Parliaments, Public Engagement and Poverty Reduction

Evidence submission to the International Development Select Committee

Written evidence to the International Development Select Committee's 'Parliamentary Strengthening' inquiry.

Why are we doing it?

An effective Parliament and an engaged citizenry are widely regarded as necessary if progress is to be made in tackling poverty reduction. And yet in Bangladesh and Ethiopia progress has been made towards development goals even though parliamentary scrutiny is weak and political opposition constrained.

Content:: Focus group in Durame, Ethiopia [01]

Focus group in Durame, Ethiopia

So, how important are MPs, and the way they engage with the public (both individual citizens and civil society), in the development process? What roles do they play in poverty reduction and the promotion of equality as legislators and constituency representatives? How do they determine their priorities? How do they interact with different stakeholders? What makes them effective? How do we measure this and who decides? How can the representation of poor people's interests be improved? And what do they, and others, recommend for the future?

What are we doing?

A network of researchers in Bangladesh and Ethiopia, supported by colleagues in the UK, are building a unique dataset on the relationships at the heart of the democratic institutions in these developing nations.

Through qualitative research at the parliamentary and constituency level - mapping, interviews and observation – and using anthropological, gender and actor-oriented approaches, we are:

  1. Mapping relationships between parliamentarians and members of the public involved in poverty reduction initiatives in both countries.
  2. Exploring the extent and effectiveness of public engagement by MPs in poverty reduction through legislative and constituency case studies.
  3. Assessing the role of Parliament and MPs in poverty reduction from the perspectives of a variety of stakeholders.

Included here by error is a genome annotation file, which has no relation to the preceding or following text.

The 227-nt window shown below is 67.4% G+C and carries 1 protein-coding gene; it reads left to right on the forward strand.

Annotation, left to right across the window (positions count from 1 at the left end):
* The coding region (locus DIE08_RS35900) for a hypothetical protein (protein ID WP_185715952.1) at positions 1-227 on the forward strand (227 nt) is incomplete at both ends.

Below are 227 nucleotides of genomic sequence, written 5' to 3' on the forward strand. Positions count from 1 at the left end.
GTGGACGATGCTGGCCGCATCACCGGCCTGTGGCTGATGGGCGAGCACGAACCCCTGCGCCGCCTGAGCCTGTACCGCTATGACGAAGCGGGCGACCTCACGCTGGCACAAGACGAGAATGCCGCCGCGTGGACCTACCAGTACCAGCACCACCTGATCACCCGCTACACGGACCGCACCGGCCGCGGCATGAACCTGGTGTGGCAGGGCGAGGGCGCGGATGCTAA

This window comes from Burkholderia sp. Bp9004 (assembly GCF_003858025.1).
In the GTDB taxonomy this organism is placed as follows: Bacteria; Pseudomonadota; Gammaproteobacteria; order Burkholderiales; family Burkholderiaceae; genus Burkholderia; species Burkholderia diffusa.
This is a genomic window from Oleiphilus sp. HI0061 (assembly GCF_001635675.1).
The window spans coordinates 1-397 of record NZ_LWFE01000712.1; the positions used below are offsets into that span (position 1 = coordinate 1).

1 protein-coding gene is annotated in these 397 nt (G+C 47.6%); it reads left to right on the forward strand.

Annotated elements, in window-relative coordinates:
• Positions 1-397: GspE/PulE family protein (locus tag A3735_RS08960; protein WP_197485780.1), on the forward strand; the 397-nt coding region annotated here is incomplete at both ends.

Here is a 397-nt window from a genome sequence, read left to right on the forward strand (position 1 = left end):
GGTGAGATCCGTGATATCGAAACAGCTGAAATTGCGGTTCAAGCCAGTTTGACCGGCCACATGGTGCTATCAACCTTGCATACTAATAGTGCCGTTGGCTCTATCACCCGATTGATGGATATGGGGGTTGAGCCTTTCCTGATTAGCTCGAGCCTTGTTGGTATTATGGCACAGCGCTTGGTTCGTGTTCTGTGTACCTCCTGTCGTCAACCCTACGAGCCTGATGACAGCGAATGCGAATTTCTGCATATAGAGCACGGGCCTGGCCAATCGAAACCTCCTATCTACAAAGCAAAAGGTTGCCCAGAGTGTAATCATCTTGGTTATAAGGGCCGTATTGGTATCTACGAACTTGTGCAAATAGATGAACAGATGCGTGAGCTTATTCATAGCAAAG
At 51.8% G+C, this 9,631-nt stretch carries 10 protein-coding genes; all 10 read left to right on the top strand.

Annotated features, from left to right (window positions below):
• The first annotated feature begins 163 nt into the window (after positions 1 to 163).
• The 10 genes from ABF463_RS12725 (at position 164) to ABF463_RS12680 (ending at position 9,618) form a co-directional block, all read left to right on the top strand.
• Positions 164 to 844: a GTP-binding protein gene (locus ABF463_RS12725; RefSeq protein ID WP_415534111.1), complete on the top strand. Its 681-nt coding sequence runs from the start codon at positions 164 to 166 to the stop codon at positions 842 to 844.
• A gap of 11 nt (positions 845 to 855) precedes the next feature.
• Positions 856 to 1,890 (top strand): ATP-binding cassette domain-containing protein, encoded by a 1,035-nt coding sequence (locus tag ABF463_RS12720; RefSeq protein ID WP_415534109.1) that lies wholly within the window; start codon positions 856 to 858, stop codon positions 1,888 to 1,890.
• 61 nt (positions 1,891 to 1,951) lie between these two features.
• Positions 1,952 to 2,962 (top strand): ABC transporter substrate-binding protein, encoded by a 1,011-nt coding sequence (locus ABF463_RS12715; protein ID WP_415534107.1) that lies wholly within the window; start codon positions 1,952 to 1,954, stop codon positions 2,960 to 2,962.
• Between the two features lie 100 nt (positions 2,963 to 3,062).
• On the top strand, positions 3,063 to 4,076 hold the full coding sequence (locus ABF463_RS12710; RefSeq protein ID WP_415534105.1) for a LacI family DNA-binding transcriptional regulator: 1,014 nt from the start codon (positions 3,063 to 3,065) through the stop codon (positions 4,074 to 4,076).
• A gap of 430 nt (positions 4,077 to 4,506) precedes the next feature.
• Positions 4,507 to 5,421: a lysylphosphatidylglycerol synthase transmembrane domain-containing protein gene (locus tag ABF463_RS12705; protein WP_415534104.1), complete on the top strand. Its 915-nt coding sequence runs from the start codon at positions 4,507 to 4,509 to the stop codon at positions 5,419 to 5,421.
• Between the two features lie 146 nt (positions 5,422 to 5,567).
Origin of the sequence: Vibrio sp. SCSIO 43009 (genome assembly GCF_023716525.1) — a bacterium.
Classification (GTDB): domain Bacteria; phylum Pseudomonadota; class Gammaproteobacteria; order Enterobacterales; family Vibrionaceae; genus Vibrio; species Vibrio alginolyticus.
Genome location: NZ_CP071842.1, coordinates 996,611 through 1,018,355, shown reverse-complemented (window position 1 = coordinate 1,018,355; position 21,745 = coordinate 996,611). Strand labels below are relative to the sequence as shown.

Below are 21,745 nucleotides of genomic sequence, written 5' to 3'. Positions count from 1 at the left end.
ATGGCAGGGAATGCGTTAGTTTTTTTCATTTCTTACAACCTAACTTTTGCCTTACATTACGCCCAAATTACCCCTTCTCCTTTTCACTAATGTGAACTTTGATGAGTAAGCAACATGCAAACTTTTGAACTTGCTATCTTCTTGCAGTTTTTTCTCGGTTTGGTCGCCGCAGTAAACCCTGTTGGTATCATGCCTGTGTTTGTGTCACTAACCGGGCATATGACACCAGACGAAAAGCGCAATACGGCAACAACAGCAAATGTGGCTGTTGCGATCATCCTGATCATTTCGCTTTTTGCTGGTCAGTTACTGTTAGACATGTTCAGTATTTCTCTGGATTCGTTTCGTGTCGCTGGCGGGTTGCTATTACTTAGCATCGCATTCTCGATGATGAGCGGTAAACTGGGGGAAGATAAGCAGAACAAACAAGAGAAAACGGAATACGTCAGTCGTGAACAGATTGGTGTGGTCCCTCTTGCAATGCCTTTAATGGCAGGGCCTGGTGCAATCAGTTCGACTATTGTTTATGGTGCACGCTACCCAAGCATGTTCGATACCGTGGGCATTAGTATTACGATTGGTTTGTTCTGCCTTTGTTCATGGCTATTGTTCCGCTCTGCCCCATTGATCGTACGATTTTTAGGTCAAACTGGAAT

4. Facilitating the development of researchers' capacity in three countries to measure parliamentary effectiveness.

Our research team

This project is a collaboration between SOAS (the School of Oriental and African Studies, London), the Hansard Society, and the Forum for Social Studies with local researchers in Bangladesh, Ethiopia and the UK.

The coalition of researchers, anthropologists and political scientists, are:

United Kingdom

  • Professor Emma Crewe, School of Oriental and African Studies (SOAS), University of London (Principal investigator)
  • Dr Ruth Fox, Hansard Society (Co-investigator)
  • Oonagh Gay, Consultant

Bangladesh

  • Professor Nizam Ahmed, University of Chittagong
  • Professor Zahir Ahmed, Jahangirnagar University
  • Dr Sadik Hasan, University of Dhaka
  • Fatema Bashar, Jagannath University
  • Mohhammad Masud Rana, Jahangirnagar University

Ethiopia

  • Dr Meheret Ayenew, Forum for Social Studies, Addis Ababa
  • Tseday Mekonnen, Consultant
  • Nega Wubie, Addis Ababa University

Our funding

This three year research project (2014-2017) is funded by the UK Economic and Social Research Council and the Department for International Development as part of a joint scheme to fund world class research on poverty alleviation, enhance the quality and impact of social science, and contribute to the achievement of the Millennium Development Goals.

Tap to continue